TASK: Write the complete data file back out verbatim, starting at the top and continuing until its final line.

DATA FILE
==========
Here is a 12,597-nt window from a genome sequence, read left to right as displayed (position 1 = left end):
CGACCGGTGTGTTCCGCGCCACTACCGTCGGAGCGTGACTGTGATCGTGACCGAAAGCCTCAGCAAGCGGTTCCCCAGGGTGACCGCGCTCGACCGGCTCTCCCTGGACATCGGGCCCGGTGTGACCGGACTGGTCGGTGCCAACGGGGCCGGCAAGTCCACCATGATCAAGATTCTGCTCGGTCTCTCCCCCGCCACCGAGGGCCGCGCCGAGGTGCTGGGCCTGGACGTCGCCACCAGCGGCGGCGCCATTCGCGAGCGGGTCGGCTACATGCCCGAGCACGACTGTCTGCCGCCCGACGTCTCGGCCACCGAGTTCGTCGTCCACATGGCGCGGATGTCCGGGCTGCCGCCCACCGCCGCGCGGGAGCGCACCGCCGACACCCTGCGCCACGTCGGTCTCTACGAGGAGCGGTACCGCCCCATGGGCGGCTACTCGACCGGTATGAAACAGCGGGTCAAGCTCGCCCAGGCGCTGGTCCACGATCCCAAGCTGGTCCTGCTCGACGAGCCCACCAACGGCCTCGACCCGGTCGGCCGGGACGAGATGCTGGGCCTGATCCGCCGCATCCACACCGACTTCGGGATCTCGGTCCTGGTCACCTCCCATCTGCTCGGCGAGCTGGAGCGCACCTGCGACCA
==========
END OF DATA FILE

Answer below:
Here is a 12,597-nt window from a genome sequence, read left to right as displayed (position 1 = left end):
CGACCGGTGTGTTCCGCGCCACTACCGTCGGAGCGTGACTGTGATCGTGACCGAAAGCCTCAGCAAGCGGTTCCCCAGGGTGACCGCGCTCGACCGGCTCTCCCTGGACATCGGGCCCGGTGTGACCGGACTGGTCGGTGCCAACGGGGCCGGCAAGTCCACCATGATCAAGATTCTGCTCGGTCTCTCCCCCGCCACCGAGGGCCGCGCCGAGGTGCTGGGCCTGGACGTCGCCACCAGCGGCGGCGCCATTCGCGAGCGGGTCGGCTACATGCCCGAGCACGACTGTCTGCCGCCCGACGTCTCGGCCACCGAGTTCGTCGTCCACATGGCGCGGATGTCCGGGCTGCCGCCCACCGCCGCGCGGGAGCGCACCGCCGACACCCTGCGCCACGTCGGTCTCTACGAGGAGCGGTACCGCCCCATGGGCGGCTACTCGACCGGTATGAAACAGCGGGTCAAGCTCGCCCAGGCGCTGGTCCACGATCCCAAGCTGGTCCTGCTCGACGAGCCCACCAACGGCCTCGACCCGGTCGGCCGGGACGAGATGCTGGGCCTGATCCGCCGCATCCACACCGACTTCGGGATCTCGGTCCTGGTCACCTCCCATCTGCTCGGCGAGCTGGAGCGCACCTGCGACCA